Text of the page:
Protecting your intellectual property in a sea of ideas
Intellectual property insurance may help you enforce your rights.
While the basic principles of intellectual property rights are simple, the entire realm of U.S. intellectual property law reflects the complexities and nuances of our world. Considerations include overlapping domestic and international statutes and treaties, criminal and civil law, court precedent, good faith, fair use and litigation in which billion-dollar product lines turn on the finest details of a patent.
Major firms, renowned artists and studios, and organizations intensely reliant on intellectual property rights often keep specialized experts on staff, recognizing that seven-figure litigation expenses may be the cost of doing business at the cutting edge of technology and culture. For everyone else operating a business, creating original works or novel inventions, or using others’ intellectual property as part of your marketing campaign, a floor full of patent and copyright attorneys may be a touch overkill.
Still, intellectual property litigation represents a serious financial liability, and evidence suggests these costs are growing rapidly – weathering what comes may no longer be a viable strategy. However, in recent years, the market has produced a more measured approach for those facing less exposure to litigation than leading technology firms.
Insuring for defense
Defensive intellectual property insurance policies can be purchased to protect you and your business against damages and litigation expenses when you are the subject of an infringement claim. Defensive policies can also extend to your vendors and other downstream entities to whom you hold contractual obligations.
Defensive policies can also protect you against a claim that your registered intellectual property is invalid – a risk that can pose an existential threat to some businesses or cause a startup primed for sale to lose value at a critical juncture.
Policies can also be purchased that protect the value of intellectual property to suit a variety of circumstances, including the risk of theft.
Insuring for enforcement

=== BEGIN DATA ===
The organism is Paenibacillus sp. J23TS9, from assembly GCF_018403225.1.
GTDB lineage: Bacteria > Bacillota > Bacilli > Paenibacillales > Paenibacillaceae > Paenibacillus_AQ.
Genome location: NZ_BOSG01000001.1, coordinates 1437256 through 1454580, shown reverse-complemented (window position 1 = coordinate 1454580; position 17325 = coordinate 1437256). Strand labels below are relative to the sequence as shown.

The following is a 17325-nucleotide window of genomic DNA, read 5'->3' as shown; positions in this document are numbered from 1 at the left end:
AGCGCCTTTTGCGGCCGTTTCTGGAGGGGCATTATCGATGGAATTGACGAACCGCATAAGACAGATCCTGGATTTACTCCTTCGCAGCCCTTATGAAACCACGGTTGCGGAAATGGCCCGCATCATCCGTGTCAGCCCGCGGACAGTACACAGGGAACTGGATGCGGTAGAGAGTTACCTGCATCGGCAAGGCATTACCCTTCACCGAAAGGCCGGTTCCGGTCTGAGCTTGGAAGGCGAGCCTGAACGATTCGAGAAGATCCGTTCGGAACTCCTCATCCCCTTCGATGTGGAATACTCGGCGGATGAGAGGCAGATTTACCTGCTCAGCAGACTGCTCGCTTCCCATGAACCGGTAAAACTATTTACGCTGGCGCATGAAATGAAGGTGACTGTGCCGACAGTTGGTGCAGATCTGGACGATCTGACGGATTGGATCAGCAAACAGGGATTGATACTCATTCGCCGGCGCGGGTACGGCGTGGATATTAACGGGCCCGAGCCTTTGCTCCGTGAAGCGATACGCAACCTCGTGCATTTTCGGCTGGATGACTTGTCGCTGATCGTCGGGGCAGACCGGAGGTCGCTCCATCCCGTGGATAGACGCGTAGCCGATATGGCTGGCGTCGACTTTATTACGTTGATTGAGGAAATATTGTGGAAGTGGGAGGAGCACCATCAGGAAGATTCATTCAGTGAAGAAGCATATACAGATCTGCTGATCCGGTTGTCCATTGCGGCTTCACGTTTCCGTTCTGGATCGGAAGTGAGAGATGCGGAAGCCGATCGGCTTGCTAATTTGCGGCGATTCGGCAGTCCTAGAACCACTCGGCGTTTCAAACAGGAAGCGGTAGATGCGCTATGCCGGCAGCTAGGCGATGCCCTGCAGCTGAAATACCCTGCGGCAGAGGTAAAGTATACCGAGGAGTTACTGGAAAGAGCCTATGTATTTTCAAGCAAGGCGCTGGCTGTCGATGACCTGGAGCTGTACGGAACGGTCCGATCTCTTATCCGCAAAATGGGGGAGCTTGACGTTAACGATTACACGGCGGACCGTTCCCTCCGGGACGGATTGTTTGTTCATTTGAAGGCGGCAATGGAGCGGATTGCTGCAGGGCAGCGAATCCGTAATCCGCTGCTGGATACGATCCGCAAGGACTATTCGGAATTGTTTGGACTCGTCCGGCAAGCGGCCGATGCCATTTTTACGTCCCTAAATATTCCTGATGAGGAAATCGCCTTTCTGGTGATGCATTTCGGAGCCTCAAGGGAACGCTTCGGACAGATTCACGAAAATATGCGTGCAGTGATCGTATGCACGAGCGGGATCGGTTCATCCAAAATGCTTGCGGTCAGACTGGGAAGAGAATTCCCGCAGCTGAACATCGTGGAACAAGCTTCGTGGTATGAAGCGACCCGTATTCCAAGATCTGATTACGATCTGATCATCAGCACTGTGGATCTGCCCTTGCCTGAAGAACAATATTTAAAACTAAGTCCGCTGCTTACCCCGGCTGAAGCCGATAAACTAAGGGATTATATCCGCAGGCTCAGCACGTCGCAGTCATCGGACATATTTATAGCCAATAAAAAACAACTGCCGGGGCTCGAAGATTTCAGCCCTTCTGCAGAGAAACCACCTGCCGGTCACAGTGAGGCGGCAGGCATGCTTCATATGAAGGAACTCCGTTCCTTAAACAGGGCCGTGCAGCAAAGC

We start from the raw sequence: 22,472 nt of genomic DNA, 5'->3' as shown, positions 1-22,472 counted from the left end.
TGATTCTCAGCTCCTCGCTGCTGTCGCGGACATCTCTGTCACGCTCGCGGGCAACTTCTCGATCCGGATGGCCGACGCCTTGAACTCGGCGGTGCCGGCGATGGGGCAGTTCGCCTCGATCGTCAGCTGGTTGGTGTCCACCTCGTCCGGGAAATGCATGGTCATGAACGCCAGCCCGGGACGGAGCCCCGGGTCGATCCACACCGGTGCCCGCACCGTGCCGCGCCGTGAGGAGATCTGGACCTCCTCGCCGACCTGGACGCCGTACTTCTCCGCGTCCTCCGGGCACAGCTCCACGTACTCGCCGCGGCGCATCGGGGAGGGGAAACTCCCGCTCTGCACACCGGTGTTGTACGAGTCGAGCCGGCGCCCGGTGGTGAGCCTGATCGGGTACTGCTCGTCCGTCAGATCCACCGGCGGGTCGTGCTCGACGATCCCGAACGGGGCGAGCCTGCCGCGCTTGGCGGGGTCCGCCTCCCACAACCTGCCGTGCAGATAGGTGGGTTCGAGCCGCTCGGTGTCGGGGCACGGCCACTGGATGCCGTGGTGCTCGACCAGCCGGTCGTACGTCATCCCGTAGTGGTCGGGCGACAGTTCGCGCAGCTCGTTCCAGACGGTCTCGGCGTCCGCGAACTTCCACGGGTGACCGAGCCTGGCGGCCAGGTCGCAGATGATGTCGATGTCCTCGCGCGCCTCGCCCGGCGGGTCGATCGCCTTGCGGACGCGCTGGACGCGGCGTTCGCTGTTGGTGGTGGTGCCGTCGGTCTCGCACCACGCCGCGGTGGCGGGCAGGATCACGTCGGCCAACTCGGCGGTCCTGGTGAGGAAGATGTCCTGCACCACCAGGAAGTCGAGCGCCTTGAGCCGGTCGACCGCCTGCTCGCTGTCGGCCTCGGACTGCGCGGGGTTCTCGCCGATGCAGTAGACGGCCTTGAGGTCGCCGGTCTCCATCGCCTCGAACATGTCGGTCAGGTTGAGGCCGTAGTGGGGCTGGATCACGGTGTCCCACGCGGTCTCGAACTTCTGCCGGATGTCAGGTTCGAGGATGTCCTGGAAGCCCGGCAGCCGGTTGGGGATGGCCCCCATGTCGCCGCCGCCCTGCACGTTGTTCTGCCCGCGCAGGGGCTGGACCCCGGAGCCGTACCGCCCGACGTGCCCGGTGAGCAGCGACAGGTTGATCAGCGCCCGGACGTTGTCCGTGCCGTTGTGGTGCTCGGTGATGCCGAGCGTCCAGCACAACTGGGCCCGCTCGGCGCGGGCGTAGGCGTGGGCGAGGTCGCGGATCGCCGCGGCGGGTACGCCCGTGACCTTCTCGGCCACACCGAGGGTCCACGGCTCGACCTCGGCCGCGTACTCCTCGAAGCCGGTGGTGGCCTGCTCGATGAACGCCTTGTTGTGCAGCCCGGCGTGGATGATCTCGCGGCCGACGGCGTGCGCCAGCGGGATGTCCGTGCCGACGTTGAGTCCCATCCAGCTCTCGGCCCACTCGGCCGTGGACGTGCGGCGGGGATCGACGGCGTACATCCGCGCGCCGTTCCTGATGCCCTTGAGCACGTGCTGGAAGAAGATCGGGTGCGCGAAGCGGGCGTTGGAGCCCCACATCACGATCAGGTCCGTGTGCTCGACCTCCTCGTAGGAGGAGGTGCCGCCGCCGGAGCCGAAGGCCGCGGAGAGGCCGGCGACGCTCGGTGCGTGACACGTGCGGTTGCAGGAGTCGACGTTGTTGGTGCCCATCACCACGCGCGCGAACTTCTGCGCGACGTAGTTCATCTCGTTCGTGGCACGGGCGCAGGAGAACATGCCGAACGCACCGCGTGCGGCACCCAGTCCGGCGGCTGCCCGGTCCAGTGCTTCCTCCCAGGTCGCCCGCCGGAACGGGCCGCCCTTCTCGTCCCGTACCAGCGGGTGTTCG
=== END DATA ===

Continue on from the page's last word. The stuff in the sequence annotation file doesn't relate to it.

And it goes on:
To realize the full benefit of your intellectual property rights, you have to be willing to defend them. Offensive insurance policies can help mitigate the cost associated with following through with infringement claims against third parties you believe are violating your rights.
There are also third-party services that will scour the internet for unlicensed usage of your intellectual property, acting as a vanguard in defense of your rights.
A systemic approach to protecting your intellectual property
As with anything, an ounce of prevention is worth a pound of cure. If you find yourself in an intellectual property dispute, you’ll be glad you spent time creating rigorous processes and documentation to assert your rights. This may include registering copyrighted works with the U.S. government, having employees sign nondisclosure agreements, taking active measures to protect your trade secrets and bulking up your cybersecurity processes.
Individual creators – authors, artists, social media stars and influencers among them – need to also be careful about how they publish their work and to whom they assign rights.
As part of this, you may consider consulting with specialist attorneys and technologists.
Insurance may be an important backstop to these processes or may be the first step in protecting a specific piece of intellectual property. Your financial advisor can help parse the details of available policies and providers.
- According to the U.S. Patent Office, 41% of U.S. domestic output came from intellectual property-intensive industries in 2019.
- Those firms represented 44% of all employment in 2019 or 62.5 million jobs.
- U.S. copyright is granted at creation. However, works can be registered to better establish ownership.
- In 2020, the U.S. Copyright Office registered 443,911 claims of authorship.
- The first formalized intellectual property law is credited to Venice in 1474. It was a sophisticated statute that recognized inventors’ right to profit from their creations with limited terms of exclusivity.
Sources: U.S. Patent and Trademark Office; U.S. Copyright Office; Insurance Business America Magazine; Marsh McLennan; Wired
Raymond James does not provide tax services. Please discuss these matters with your legal professional.